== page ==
I have just started reading an excellent new book by Cathy O’Neil, Weapons of Math Destruction, where she sets out the case against devolving important decisions to mathematical models without adequate feedback loops. The opening example she gives, of a teacher fired from her job in Washington because a school feeding students into her school was manipulating test scores, makes her general point very well. I am looking forward to the chapter on insurance. However, the thought that this raised in my mind is how, increasingly, we don’t even need the algorithms and mathematical models to behave in a robotic fashion – we constantly follow rules set by others rather than using our own judgement. Indeed regulators push us more and more in this direction. They are nearly all under-staffed and over-tasked and need shortcuts to manage their workloads. And the most obvious shortcut is to focus on the very big and the very different. The very big are normally very much better staffed than the regulators and difficult to win arguments with. Regulators are therefore left with the very different. So regulators make life for the very different very difficult. And, before long, the very different no longer exist and the systemic risk in your population of banks, schools, hospitals or whatever it is has increased. What O’Neill rightly focuses on as the main danger of widely used models is their lack of a feedback loop. If nothing tells you when your model is not reflecting the world it is modelling, it will not be long before it is doing a great deal more harm than good. And when a regulators uses a model which does not rely on inputs from the system it is regulating, then the model becomes the world it is regulating, often with bizarre consequences. One of the main reasons that the 2008 crash was so dramatic is that so little was done to prevent it even as warning signs grew. This was because, in the model used to regulate banks, these warning signs didn’t exist. Unfortunately and worryingly for us, the lessons learned, in the main, were not that model-led regulation was bad, but that the models used just needed to be more complicated. Every call for what is being regulated to be simplified (by breaking them up into smaller units, in the case of banks, or simplifying the regulations themselves, rather than the regulatory arms race of measure and unintended loophole we seem doomed to keep repeating) has been resisted, resulting in a regulatory framework which becomes more bafflingly complex with every passing year. This is a process recognised in Government and there have been occasional attempts to reverse the tide. To date, with little effect. And the regulators themselves? They are cash-strapped and at the mercy of inconsistent Government policy. So we have CQC inspectors (of NHS Trusts) and Ofsted inspectors (of schools and colleges) making short visits, producing reports based on anything anyone has said to them on these short visits, allowing for no factual corrections, subject to no cross examination, just to get through their caseloads without causing headaches for their political masters, but often resulting in inconsistent scrutiny or, in some cases, in abrupt reversals in conclusions in successive inspections. At the same time, it appears clear that you can evade your financial responsibilities almost completely if you are rich and unscrupulous enough. Our regulatory systems have proved unreliable in too many areas and have in my view lost credibility as a result. So where do actuaries fit in to all this? They are one of the professions centrally involved in building, updating and interpreting models across a wide range of financial firms. Everything from the amount a firm makes in pension contributions, to the amount held in reserve by an insurer or a bank, to the detailed agreements in a corporate restructure, often involving staggering sums of money. This work cannot be carried out effectively by playing to an unreliable regulator. Upon accepting the Army-Navy Excellence Award on November 16, 1945, Robert Oppenheimer, who ran the US Government’s Manhattan Project in Los Alamos to develop the world’s first nuclear weapons, proclaimed: “If atomic bombs are to be added as new weapons to the arsenals of a warring world, or to the arsenals of the nations preparing for war, then the time will come when mankind will curse the names of Los Alamos and Hiroshima.” He realised that responsibility for the use to which your work is put can never be wholly given away to someone else. If mathematical models are to be the dominant regulatory tool of a financial world, and of the consultancies and financial firms competing in that world, then the time will come when mankind will curse the names of the highly paid professionals who followed inappropriate rules rather than exercising their own expert judgement when it mattered.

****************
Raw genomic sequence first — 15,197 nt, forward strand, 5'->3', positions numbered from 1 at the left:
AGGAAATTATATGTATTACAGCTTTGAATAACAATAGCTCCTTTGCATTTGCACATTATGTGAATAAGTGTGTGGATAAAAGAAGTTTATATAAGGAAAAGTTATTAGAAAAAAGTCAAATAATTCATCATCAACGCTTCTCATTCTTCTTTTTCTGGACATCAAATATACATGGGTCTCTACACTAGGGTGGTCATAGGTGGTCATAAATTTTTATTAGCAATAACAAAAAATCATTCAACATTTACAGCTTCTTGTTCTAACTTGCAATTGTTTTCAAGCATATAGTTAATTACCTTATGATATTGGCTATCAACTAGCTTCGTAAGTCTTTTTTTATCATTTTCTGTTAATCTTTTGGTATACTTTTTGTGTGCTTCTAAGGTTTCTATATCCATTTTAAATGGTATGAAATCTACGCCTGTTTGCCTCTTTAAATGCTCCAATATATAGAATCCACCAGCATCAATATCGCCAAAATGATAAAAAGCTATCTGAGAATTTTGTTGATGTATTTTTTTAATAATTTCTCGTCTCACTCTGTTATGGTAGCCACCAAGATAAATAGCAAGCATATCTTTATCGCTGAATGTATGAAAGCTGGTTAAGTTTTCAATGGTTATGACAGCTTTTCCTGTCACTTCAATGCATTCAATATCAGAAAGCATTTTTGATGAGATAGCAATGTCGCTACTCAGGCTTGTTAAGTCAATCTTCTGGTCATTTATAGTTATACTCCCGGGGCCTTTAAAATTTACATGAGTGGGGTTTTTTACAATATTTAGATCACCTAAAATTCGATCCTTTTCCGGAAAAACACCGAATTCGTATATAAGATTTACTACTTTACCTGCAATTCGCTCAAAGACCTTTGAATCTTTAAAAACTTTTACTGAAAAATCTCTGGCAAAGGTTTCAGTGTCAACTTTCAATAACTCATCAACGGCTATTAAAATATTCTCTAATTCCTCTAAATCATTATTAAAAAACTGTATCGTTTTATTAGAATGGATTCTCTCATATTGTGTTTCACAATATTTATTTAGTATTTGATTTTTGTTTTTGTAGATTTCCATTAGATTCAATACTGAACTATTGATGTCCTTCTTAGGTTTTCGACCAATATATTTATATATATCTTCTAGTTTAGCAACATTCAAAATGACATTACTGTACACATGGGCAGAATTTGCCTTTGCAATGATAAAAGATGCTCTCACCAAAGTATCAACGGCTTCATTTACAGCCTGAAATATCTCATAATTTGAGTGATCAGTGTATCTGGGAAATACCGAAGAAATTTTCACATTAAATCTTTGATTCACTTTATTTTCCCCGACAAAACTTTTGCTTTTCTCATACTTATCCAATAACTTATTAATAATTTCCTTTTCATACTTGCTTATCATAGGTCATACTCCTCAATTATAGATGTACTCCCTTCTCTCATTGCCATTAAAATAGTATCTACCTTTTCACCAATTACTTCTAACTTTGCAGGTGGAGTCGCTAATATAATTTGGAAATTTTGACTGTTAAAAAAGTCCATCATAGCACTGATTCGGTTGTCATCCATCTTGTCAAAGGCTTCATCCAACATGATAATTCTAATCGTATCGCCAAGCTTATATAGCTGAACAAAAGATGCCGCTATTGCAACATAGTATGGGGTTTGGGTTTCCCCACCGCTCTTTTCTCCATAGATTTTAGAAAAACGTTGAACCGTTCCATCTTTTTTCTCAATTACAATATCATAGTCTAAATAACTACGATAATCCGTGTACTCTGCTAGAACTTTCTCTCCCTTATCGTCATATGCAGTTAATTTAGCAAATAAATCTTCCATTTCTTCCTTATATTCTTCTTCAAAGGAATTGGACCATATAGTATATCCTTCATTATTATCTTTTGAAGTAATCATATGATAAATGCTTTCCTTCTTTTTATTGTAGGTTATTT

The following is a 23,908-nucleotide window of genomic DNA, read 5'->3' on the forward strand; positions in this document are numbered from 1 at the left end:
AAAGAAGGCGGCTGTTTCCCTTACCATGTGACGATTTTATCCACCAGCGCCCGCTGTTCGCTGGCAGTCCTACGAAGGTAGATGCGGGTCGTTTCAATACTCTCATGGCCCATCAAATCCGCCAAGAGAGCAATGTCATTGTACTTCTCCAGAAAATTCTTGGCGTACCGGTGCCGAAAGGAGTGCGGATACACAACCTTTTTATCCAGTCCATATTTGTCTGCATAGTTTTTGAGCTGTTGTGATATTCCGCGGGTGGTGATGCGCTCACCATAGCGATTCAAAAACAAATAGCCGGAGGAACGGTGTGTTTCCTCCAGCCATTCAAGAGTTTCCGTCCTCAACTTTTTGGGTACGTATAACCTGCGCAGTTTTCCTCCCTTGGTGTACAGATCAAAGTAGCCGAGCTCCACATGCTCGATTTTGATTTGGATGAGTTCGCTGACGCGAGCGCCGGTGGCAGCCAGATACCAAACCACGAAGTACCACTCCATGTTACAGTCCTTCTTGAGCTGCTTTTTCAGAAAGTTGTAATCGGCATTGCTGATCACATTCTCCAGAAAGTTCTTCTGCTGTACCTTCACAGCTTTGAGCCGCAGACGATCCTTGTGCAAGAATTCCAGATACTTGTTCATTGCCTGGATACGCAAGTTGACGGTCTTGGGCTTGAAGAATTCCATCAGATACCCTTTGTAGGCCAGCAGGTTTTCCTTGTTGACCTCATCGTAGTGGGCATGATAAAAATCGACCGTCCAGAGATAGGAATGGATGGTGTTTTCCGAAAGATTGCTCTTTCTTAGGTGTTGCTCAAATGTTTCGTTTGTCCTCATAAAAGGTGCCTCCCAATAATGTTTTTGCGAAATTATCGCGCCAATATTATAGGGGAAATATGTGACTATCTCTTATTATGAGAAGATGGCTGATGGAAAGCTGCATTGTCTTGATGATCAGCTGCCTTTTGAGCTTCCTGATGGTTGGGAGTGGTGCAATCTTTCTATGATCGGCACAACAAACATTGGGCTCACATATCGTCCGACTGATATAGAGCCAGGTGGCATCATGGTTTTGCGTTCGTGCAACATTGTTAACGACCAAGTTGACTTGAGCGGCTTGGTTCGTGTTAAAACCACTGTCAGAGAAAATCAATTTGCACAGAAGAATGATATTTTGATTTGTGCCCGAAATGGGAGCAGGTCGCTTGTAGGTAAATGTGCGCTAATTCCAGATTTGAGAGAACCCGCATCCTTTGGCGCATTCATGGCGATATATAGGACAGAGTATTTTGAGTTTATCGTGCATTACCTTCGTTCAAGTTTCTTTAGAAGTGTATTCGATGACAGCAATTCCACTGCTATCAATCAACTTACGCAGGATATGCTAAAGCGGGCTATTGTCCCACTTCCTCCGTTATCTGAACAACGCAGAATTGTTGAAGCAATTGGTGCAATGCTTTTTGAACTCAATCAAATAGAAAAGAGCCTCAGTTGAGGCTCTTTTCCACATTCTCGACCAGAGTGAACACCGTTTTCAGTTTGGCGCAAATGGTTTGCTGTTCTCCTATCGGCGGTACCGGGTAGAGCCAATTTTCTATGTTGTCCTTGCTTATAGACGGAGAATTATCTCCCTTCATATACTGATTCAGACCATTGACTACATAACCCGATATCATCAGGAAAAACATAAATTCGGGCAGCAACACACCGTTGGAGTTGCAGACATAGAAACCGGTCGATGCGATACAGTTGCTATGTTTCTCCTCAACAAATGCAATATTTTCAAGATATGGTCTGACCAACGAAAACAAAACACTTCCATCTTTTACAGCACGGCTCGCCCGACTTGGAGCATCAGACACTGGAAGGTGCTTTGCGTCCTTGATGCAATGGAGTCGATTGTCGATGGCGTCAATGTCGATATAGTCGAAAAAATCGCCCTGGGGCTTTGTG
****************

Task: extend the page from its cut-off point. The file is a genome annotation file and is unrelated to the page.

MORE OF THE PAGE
Ha-Joon Chang invites you to get involved in economic debate and not leave it to the experts in the latest RSA Animate of his Economics: The User’s Guide. Well worth 12 minutes of your time!